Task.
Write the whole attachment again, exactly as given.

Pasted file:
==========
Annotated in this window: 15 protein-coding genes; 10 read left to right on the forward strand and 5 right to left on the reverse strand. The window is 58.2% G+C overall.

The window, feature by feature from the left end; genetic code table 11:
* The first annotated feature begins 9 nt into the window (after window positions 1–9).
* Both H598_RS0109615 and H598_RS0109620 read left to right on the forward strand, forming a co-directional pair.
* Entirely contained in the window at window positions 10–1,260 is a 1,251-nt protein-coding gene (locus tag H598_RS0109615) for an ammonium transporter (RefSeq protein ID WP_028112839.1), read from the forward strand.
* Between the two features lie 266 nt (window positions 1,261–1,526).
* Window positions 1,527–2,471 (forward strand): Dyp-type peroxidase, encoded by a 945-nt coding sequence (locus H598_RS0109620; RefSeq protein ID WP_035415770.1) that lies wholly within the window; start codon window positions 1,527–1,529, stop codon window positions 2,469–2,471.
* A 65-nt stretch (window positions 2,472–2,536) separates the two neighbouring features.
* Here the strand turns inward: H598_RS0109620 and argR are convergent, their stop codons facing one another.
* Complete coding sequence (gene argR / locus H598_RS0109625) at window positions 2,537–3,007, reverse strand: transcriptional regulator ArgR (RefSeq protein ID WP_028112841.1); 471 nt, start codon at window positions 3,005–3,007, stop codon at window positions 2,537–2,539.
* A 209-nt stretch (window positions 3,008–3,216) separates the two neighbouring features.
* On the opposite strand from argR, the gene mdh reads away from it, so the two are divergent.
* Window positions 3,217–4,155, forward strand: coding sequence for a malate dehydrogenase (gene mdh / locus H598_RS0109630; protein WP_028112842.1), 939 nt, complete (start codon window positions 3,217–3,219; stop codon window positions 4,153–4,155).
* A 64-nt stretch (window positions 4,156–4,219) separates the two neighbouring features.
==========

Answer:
Annotated in this window: 15 protein-coding genes; 10 read left to right on the forward strand and 5 right to left on the reverse strand. The window is 58.2% G+C overall.

The window, feature by feature from the left end; genetic code table 11:
* The first annotated feature begins 9 nt into the window (after window positions 1–9).
* Both H598_RS0109615 and H598_RS0109620 read left to right on the forward strand, forming a co-directional pair.
* Entirely contained in the window at window positions 10–1,260 is a 1,251-nt protein-coding gene (locus tag H598_RS0109615) for an ammonium transporter (RefSeq protein ID WP_028112839.1), read from the forward strand.
* Between the two features lie 266 nt (window positions 1,261–1,526).
* Window positions 1,527–2,471 (forward strand): Dyp-type peroxidase, encoded by a 945-nt coding sequence (locus H598_RS0109620; RefSeq protein ID WP_035415770.1) that lies wholly within the window; start codon window positions 1,527–1,529, stop codon window positions 2,469–2,471.
* A 65-nt stretch (window positions 2,472–2,536) separates the two neighbouring features.
* Here the strand turns inward: H598_RS0109620 and argR are convergent, their stop codons facing one another.
* Complete coding sequence (gene argR / locus H598_RS0109625) at window positions 2,537–3,007, reverse strand: transcriptional regulator ArgR (RefSeq protein ID WP_028112841.1); 471 nt, start codon at window positions 3,005–3,007, stop codon at window positions 2,537–2,539.
* A 209-nt stretch (window positions 3,008–3,216) separates the two neighbouring features.
* On the opposite strand from argR, the gene mdh reads away from it, so the two are divergent.
* Window positions 3,217–4,155, forward strand: coding sequence for a malate dehydrogenase (gene mdh / locus H598_RS0109630; protein WP_028112842.1), 939 nt, complete (start codon window positions 3,217–3,219; stop codon window positions 4,153–4,155).
* A 64-nt stretch (window positions 4,156–4,219) separates the two neighbouring features.